The Taliban’s Interference in the Delivery of Humanitarian Aid in Afghanistan

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The Taliban’s Interference in the Delivery of Humanitarian Aid in Afghanistan

Under the Taliban’s rule the people of Afghanistan are struggling with an unprecedented humanitarian crisis, complaining about ethnic discrimination in the allocation and distribution of aid by local officials of donor institutions. Integrating human rights at the core of humanitarian actions can ensure a holistic and inclusive response for the most vulnerable groups.

According to the United Nations (UN) Office for the Coordination of Humanitarian Affairs (OCHA), more than 24.5 million people require humanitarian assistance to survive in Afghanistan. Among them, nearly 9 million people are one step away from starvation. It is the highest number in the world.

Afghanistan represented one of the world's most significant and urgent humanitarian crises even before the Taliban's return to power. By mid-year 2021, almost half of the population, approximately 18.4 million people, were already in need of humanitarian aid. However, with the international community’s withdrawal and the Taliban's takeover in August 2021, the humanitarian crisis has worsened even more. According to the latest World Food Program survey conducted in December 2021, 98 percent of households have insufficient food and food insecurity in Afghanistan. This shows that only 2 percent of households therein have enough food to eat.

The country's vulnerable groups are disproportionately affected, particularly women and girls mainly because of the Taliban's anti-women policies. Females face numerous obstacles, including, but not limited to, the lack of access to education, healthcare, and financial resources. The Taliban have barred women from paid jobs. According to a World Food Program survey, female-headed families are affected the most, with nearly 100 percent facing insufficient food consumption and 85 percent taking ‘drastic measures’ to obtain food. In March 2022 the UN Secretary-General warned that people are already selling their children and their body parts to feed their families. Some media also reported that families sell their younger daughters for marriage to obtain food. Nearly a fifth of families have been forced to send out their children to work as incomes dropped since the Taliban returned to power. The situation for lesbian, gay, bisexual, and transgender (LGBT) people is much worse as they face grave threats to their safety and lives under Taliban’s rule. In some cases, people with disabilities have also been left out of access to aid. The International Rescue Committee has even warned that the current humanitarian crisis could lead to more deaths than twenty years of war in the country.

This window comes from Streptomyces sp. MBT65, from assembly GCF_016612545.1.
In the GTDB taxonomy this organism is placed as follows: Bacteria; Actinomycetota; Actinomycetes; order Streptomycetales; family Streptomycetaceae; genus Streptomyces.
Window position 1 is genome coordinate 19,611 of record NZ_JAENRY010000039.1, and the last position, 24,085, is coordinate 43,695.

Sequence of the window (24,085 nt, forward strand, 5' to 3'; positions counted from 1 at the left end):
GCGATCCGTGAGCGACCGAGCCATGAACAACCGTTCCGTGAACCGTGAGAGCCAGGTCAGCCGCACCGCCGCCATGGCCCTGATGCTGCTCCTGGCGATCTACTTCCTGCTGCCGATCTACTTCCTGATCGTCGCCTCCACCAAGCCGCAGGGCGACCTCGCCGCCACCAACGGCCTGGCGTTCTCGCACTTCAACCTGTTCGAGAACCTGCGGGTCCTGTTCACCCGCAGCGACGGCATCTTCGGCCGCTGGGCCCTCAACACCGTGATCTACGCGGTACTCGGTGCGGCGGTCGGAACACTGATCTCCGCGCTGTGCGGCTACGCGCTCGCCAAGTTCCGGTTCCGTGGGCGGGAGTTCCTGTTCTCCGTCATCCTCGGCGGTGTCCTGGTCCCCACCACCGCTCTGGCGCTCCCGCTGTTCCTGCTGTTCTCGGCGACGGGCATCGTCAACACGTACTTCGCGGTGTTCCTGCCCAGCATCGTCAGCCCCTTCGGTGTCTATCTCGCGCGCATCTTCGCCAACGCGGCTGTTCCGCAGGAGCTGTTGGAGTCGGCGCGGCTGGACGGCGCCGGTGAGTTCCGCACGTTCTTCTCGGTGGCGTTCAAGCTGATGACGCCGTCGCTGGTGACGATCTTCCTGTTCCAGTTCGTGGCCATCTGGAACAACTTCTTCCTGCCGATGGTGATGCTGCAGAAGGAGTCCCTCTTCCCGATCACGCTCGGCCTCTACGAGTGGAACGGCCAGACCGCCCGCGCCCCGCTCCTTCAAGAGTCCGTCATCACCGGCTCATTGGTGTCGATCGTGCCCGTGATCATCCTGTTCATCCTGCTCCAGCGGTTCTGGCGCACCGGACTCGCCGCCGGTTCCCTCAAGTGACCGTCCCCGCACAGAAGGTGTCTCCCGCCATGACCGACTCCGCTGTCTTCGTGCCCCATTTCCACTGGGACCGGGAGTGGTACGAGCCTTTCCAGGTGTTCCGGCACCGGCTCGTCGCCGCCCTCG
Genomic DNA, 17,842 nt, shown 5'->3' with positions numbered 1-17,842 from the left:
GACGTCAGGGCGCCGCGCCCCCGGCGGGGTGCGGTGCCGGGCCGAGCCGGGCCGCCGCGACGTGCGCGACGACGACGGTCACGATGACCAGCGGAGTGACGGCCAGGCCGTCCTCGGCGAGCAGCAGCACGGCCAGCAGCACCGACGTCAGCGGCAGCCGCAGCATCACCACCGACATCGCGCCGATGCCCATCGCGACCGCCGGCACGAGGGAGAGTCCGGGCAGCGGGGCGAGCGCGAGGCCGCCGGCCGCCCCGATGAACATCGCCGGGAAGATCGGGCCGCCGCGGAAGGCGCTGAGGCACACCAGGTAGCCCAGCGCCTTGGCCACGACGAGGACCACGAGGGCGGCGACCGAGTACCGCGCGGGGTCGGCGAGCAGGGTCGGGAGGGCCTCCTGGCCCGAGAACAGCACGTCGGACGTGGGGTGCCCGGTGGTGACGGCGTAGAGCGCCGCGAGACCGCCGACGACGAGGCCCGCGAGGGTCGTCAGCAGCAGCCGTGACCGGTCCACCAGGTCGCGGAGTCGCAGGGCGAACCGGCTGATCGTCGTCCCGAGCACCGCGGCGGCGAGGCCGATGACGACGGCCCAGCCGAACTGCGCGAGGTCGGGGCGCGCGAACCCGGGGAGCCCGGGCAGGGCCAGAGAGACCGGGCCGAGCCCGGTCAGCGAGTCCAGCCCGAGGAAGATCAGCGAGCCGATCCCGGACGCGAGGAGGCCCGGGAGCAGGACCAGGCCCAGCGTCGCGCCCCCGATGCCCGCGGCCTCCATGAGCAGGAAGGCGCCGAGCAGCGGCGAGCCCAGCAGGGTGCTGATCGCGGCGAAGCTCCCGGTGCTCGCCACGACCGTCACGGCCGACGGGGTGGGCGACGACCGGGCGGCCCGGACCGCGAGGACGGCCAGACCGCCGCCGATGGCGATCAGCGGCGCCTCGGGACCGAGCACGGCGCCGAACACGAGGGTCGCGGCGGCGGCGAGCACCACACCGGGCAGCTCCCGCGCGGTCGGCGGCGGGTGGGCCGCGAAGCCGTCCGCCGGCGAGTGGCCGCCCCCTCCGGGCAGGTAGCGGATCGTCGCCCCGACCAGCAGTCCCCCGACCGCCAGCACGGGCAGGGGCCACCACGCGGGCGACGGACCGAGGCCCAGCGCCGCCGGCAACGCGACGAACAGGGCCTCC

In response to such a crisis, the UN launched its largest humanitarian appeal for Afghanistan in January 2022. The appeal for humanitarian assistance calls for 4.4 billion US dollars to help 22.1. million people in Afghanistan during 2022. The UN delivers a weekly financial package as humanitarian aid to the central bank of the country. This bank, under the Taliban's rule, has received more than one billion US dollars through the UN between August 2021 and August 2022. In addition, several countries and international organizations have delivered food, medical, and other aid packages to the people in Afghanistan.

However, as the de facto government, the Taliban has officially denied any responsibility for addressing the humanitarian crisis in the country. Prime Minister Mullah Hasan Akhund said that they have not promised food for the people in Afghanistan and asked them to ‘cry to God to alleviate famine and drought.